It all started back in March when Sweezy was charged with misdemeanor assault and misdemeanor larceny after being accused of beating up a shuttle bus driver. NC State head coach Tom O'Brien suspended him indefinitely with the Wolfpack in the middle of spring practice.
A month later, Sweezy was in the news again when he and three of his teammates, defensive tackle Markus Kuhn, tight end George Bryan, and left tackle Jake Vermiglio, faced drug charges stemming from an incident that occured at their College Inn apartment.
Fans called for the players to be punished, some even suggesting that Sweezy be kicked off the team. However, coach O'Brien elected to fully evaluate the situations and let all the facts come out before making any personnel decisions. In June the assault and larceny charges were dismissed against Sweezy, and in late July the drug charges were dropped as well.
Sweezy, who was the only player publicly suspended by O'Brien, was reinstated and returned to practicing with his team.
"I praise God everyday," said Sweezy. "I get on my knees and thank him. I learned a lot from both of those situations... and grew up a lot. I've used it as a learning experience.
"I'm glad to be back out here. I'm getting back into things and I'm ready to go. I'm ready to get after it."
Completely focused on football, Sweezy is now ready to reach his potential. He enrolled at NC State in 2007 after a standout career as an outside linebacker for Mooresville (NC) High School. As a high school senior he tallied an amazing 195 tackles, six sacks, 14 tackles for loss and four fumble recoveries.
He began his career at linebacker in Raleigh, but at 6-foot-4 and 255 pounds with a body that continued to add weight he eventually ended up on the defensive line. The staff worked with Sweezy some at defensive end and even moved him back to linebacker for a short period of time before allowing him to settle in at defensive tackle last fall. Checking in at over 290 pounds, Sweezy is pleased with the switch.
"It's been musical positions in a way," he said, laughing. "I've certainly been through some position changes here at State. I came in as a linebacker, played some defensive end, back to linebacker, now at defensive tackle... things like that. I've found my home now though. I like it at tackle."
"I think [Sweezy] has done a nice job," O'Brien said last Friday. "He's worked extremely hard. It's a position, it's about the third position we put him in, but it's one that actually he feels comfortable with.
"We feel his skills can help us best at that position. I don't think anybody has worked harder, once he was able to get back with us than he has, and it's shown."
Sweezy turned heads with his play in 2009 when he totaled 26 tackles, 6.5 tackles for a loss, and 3.5 sacks in a reserve role as a sophomore. Now he is being counted on to help replace both starters from last year's team.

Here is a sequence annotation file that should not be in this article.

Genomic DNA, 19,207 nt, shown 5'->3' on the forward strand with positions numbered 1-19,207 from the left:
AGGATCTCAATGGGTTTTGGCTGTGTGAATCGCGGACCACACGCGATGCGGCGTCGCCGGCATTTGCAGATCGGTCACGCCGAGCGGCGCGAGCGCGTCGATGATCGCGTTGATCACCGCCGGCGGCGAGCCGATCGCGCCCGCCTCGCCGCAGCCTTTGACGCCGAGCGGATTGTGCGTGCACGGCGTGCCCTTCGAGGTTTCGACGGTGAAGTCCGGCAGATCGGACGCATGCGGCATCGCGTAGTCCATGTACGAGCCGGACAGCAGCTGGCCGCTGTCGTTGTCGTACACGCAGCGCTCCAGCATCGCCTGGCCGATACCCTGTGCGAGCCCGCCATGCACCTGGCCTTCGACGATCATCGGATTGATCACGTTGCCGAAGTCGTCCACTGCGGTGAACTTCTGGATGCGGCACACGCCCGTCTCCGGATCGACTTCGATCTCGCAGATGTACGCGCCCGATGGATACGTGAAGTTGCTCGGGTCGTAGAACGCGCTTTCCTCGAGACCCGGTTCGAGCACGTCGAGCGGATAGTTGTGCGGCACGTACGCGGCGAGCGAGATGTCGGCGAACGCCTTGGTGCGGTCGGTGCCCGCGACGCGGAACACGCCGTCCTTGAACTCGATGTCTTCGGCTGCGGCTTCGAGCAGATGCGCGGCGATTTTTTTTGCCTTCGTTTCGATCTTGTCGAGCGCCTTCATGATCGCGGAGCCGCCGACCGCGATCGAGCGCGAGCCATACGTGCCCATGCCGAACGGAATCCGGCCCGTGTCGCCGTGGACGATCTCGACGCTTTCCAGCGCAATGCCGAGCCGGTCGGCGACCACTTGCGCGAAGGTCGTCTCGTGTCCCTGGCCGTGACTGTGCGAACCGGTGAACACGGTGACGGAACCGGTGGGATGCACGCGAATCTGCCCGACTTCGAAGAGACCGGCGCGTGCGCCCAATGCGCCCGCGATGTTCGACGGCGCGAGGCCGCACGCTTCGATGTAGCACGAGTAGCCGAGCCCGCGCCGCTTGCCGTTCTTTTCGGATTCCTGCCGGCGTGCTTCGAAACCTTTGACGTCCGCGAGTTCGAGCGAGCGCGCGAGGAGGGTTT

"We've got some big shoes to fill," he said. "We had some good players leave, but everyone is stepping up. We're growing into those roles."
For NC State to take the next step as a program they need to have a solid 2010 season and a big factor in success is having every player focused on winning and contributing to the team. In an effort to build team chemistry, a few weeks back the Wolfpack coaches brought in some Marines and Navy Seals to put the players through several exercises where they had to work together and rely on each other.
"The first day we were in the swimming pool and had to do a lot of swimming drills," said Sweezy. "Some of the guys who couldn't swim were in the shallow end. Those that couldn't swim real well, the better swimmers had to help them cross the pool. If we couldn't get them across we had to start over... in a 15-foot deep pool.
"The drill I probably remember the most is the one where we had on long-sleeve shirts and had to exchange them in the pool. It was tough. Treading water while trying to take off a long-sleeve shirt and give it to a teammate was tough. A couple of times guys got tangled up and went under a few feet and someone had to come over and help them out. I'm telling you it wasn't easy."
Sweezy believes the team learned from the experience.
"It was a team-building thing," he said. "It taught us a lot. If one person messes up the entire team pays for it. The whole team suffers, but it's not that person's fault, it's our fault.
"We had to do everything right and everything as a team or we didn't move on to the next drill. I won't forget that."
The season opener is just days away, and the players are excited. Sweezy believes the defense is out to prove they are going to be much better this fall, which should lead to more wins for NC State.
"I think we're going to be good," he said. "I like the way we're flying around. We're laying some licks on people and making more plays."